HIGH-LIVING STANDARDS – COST OF LIVING
|Bread (1 loaf)||1.78€||1.15€|
|Local cheese (500 grams)||2.82€||5.02€|
|Milk (1 liter)||0.90€||0.89€|
|Eggs (1 dozen)||1.77€||2.24€|
|Boneless chicken breast (1kg)||9.12€||8.31€|
|Apples (1 kg)||1.84€||1.96€|
|Oranges (1 kg)||1.66€||1.48€|
|Tomatoes (1 kg)||2.51€||2.53€|
|Potatoes (1 kg)||0.89€||1.35€|
|Onions (1 kg)||1.21€||1.27€|
|Internet connection (50 Mbps or faster)||21.91€||35.57€|
|1-bedroom apartment in downtown area||628.86€||832.62€|
|1-bedroom apartment outside city center||497.19€||674.89€|
|Utilities for two (65m² apartment including electricity, gas, water, heating)||78.49€||119.85€|
Data collected from My Life Elsewhere
In general, the cost of living for both countries are quite the same. The worthy mention here is that as a student, you can receive numerous student benefits, affordable student services, and discounts.
Needless to say, Finland persistently stands at high prestigious rankings of worldwide educational systems. One of the most basic and well-recognized educational priorities that Finnish educators have done best is Equality. This means all students, regardless of their ability and socio-economic background, are taught in the same classes and provide extra bits of helps to those who need it. Furthermore, there are no private schools in Finland as all schools are 100% publicly funded. Emphasizing again that each student has equal access to cheapest school meals, health caring, and individualized student guidance. As a result, the gap between the weakest and the strongest students is filled and becomes the smallest in the world.
Looking at the Netherlands’ compulsory educational system, children go to school from the ages of 5 to 18; most children nonetheless start to attend elementary school at the age of 4. Finnish children, in contrast, don’t start school until they are 7 years old, but Finland has strong preschool and daycare programs. While the structure of the Dutch’s primary education is straightforward, the structure of the Dutch’s secondary education system often seems a little confusion because of the multiple paths and graduation ages in high school. Nevertheless, like Finland, the education system in the Netherlands stays focus on teamwork, create an ideal environment to make friends, and develop student’s international orientation as well. Besides having public schools, there are some small private schools in the Netherlands, being established and run by private individuals, usually parents. All in all, it’s “six of one and half a dozen of the other” when comparing the education of Finland and the Netherlands.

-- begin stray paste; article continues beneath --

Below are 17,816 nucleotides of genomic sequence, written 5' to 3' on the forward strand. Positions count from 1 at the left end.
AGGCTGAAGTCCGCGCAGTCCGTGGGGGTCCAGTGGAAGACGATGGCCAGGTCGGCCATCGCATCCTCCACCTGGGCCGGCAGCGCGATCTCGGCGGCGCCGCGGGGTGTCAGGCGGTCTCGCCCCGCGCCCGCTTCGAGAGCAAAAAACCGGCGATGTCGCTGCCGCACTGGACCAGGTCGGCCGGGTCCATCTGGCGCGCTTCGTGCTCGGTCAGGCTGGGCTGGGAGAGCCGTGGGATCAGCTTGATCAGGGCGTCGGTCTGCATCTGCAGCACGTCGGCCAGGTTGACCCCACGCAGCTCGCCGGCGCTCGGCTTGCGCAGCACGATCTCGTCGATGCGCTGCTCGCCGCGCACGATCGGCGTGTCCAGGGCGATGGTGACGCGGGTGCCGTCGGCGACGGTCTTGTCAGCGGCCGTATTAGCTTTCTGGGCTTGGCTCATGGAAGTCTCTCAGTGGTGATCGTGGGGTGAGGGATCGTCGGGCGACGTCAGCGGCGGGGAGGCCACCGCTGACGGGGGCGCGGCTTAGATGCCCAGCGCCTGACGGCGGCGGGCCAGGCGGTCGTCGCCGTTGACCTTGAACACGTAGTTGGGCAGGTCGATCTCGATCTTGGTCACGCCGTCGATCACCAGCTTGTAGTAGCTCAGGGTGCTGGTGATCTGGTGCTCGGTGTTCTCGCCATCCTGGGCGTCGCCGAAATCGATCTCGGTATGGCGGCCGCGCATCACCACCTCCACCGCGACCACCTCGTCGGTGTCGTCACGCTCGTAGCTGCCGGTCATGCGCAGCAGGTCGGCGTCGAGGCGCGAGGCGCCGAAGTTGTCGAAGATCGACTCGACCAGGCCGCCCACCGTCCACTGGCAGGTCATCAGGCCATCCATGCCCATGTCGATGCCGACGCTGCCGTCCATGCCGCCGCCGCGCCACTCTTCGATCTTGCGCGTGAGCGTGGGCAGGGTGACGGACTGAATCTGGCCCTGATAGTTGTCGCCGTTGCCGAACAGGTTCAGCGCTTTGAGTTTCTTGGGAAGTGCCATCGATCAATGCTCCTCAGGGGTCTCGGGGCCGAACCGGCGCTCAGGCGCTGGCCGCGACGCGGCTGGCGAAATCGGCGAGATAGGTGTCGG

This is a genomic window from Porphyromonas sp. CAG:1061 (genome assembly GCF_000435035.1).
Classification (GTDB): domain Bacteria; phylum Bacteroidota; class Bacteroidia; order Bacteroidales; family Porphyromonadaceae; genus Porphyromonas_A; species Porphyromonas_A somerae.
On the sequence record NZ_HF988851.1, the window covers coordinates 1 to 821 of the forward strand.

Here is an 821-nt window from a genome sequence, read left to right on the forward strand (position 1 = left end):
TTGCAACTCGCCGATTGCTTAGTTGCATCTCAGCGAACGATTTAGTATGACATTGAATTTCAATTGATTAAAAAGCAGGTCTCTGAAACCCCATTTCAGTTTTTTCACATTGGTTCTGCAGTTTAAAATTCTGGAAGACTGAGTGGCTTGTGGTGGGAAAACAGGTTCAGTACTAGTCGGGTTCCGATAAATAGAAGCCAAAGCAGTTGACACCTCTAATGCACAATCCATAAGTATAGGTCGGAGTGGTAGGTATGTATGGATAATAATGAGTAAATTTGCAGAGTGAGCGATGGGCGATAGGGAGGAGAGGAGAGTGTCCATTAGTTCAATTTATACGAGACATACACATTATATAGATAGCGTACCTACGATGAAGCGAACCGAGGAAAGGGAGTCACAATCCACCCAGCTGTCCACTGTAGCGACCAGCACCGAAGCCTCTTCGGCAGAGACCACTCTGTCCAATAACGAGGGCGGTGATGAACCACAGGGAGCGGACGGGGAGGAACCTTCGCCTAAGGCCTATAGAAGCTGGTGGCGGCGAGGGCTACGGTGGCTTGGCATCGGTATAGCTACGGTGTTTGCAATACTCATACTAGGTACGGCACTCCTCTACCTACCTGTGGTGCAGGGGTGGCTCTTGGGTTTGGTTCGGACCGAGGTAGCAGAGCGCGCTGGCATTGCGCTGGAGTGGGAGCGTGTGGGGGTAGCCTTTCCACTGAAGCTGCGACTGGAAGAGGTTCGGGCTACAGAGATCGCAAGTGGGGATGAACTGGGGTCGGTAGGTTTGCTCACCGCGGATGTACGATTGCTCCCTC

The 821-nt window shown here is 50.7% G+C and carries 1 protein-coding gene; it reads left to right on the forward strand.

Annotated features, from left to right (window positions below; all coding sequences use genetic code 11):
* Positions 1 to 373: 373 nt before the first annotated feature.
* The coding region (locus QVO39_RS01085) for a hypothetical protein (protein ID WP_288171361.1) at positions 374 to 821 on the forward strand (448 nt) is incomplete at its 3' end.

On the first day of Finland’s university schools, international students will have an orientation day. Each university has its student counselor system, guided by the student counselors and student tutors. Student tutors are usually second-year students, are well-trained and active to “break the ice”, give instructions and important information to the newbies during the first study year. They show all students around campus school, such as libraries, self-studied rooms, canteen, health-care centers and so on. Also, they guide them around the city view, organize the meeting and cultural events and parties after school. All activities are held to help newbies have a well-balanced student life and delved into Finnish student culture and its traditions.
Similarly, Holland universities have their student association for running the orientation day; bring students all together for academic activities, sports, and recreation.
Do you know that the Dutch’s love for hockey started well over 100 years back? With a population of about 17.1 million, the country has around 350,000 active members who play regularly for their clubs’ various teams. This makes it more than 2% of the total population. Moreover, hockey is the second most popular team sport in this country after football, but the hockey teams are much more successful. If you were in Holland, you could see people of all ages (7 to 70 years old), of both genders, playing hockey with great enthusiasm and passion.
If you haven’t heard about Finland’s sport, here is a shortened but informative part about it. Ice hockey is Finland’s national sport, and its popularity is comparable to baseball in the United States or football in the UK. Impressively, there are the huge milestones of Finnish Ice Hockey until now. It is a part of Finnish souls and culture. Both Finnish women’s and men ‘s national ice hockey team are proudly ranked 3rd in the IIHF World Rankings. Recently on 27 May, Finland won the ice hockey world championship in Slovakia, marking it the third world title for the Lions or “Leijonat”, following is the previous championship-winning in the year 1995 and 2011. Congratulation Finland!
Interested to find out more?
Read How to make a perfect student residence permit application to Finland, and check out our interviews with Diep Linh and Quynh, students from Vietnam for their thoughts about studying and living in Finland!